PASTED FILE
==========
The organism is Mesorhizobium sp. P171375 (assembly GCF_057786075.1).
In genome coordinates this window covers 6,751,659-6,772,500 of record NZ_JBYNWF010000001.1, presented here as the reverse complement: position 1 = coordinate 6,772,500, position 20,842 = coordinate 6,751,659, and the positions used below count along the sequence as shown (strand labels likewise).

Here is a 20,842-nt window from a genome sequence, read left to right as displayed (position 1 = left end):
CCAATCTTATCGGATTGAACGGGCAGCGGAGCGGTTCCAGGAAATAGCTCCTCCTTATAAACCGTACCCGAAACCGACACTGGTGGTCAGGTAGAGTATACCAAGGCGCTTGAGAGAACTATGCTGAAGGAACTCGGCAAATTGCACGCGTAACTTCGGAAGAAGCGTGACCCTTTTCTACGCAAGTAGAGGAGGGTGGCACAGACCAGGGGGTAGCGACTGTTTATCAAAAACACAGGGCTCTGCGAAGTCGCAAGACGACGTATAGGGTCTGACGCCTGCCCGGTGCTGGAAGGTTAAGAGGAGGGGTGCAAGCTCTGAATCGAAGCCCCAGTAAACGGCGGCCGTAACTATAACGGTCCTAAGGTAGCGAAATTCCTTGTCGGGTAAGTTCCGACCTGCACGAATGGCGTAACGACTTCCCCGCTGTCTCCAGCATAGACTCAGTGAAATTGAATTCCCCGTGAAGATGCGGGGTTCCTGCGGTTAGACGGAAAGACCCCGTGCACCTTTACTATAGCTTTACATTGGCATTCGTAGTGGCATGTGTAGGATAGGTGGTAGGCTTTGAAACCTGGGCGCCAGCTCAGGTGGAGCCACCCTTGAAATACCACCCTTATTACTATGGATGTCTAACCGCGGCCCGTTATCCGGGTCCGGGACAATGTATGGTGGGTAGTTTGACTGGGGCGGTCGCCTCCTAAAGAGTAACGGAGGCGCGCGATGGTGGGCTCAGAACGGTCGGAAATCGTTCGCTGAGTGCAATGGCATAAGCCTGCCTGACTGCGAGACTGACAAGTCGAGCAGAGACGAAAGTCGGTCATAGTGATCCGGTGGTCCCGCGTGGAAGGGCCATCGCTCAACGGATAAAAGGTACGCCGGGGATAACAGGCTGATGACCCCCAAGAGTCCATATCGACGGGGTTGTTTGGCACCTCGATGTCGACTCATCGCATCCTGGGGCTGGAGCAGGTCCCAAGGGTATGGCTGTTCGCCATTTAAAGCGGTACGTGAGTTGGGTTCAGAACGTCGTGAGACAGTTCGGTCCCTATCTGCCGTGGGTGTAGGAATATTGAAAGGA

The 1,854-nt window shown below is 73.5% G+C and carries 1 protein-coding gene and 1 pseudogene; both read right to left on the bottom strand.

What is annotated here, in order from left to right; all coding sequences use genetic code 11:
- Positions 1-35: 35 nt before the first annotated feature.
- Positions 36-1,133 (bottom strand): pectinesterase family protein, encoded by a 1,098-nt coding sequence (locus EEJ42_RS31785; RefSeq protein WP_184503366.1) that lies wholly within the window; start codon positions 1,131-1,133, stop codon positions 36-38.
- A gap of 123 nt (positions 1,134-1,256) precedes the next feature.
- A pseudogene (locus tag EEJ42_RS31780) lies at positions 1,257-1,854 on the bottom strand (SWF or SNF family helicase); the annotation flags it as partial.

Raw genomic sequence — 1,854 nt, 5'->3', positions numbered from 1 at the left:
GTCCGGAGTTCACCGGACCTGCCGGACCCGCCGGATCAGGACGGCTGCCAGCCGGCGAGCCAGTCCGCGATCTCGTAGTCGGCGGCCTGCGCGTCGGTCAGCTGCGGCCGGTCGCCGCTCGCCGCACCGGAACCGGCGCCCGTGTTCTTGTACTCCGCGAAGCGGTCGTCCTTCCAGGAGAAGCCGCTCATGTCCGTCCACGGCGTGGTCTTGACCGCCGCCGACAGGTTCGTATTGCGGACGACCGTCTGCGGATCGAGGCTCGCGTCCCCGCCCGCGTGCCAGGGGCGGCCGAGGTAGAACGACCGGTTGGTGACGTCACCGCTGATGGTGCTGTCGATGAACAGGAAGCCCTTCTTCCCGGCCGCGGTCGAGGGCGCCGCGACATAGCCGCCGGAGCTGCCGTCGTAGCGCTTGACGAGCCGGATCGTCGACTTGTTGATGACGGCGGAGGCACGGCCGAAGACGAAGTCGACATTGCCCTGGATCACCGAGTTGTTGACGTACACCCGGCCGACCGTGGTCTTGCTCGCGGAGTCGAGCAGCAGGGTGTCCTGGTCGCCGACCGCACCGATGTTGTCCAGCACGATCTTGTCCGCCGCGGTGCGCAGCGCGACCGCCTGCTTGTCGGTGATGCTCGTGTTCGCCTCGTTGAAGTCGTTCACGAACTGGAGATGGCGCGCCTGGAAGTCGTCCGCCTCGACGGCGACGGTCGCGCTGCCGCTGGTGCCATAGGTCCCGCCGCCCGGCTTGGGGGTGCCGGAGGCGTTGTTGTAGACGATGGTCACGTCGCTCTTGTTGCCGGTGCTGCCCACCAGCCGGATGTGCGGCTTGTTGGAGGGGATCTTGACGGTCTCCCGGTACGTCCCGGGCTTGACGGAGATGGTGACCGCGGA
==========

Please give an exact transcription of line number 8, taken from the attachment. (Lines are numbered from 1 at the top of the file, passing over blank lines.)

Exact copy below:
- Positions 36-1,133 (bottom strand): pectinesterase family protein, encoded by a 1,098-nt coding sequence (locus EEJ42_RS31785; RefSeq protein WP_184503366.1) that lies wholly within the window; start codon positions 1,131-1,133, stop codon positions 36-38.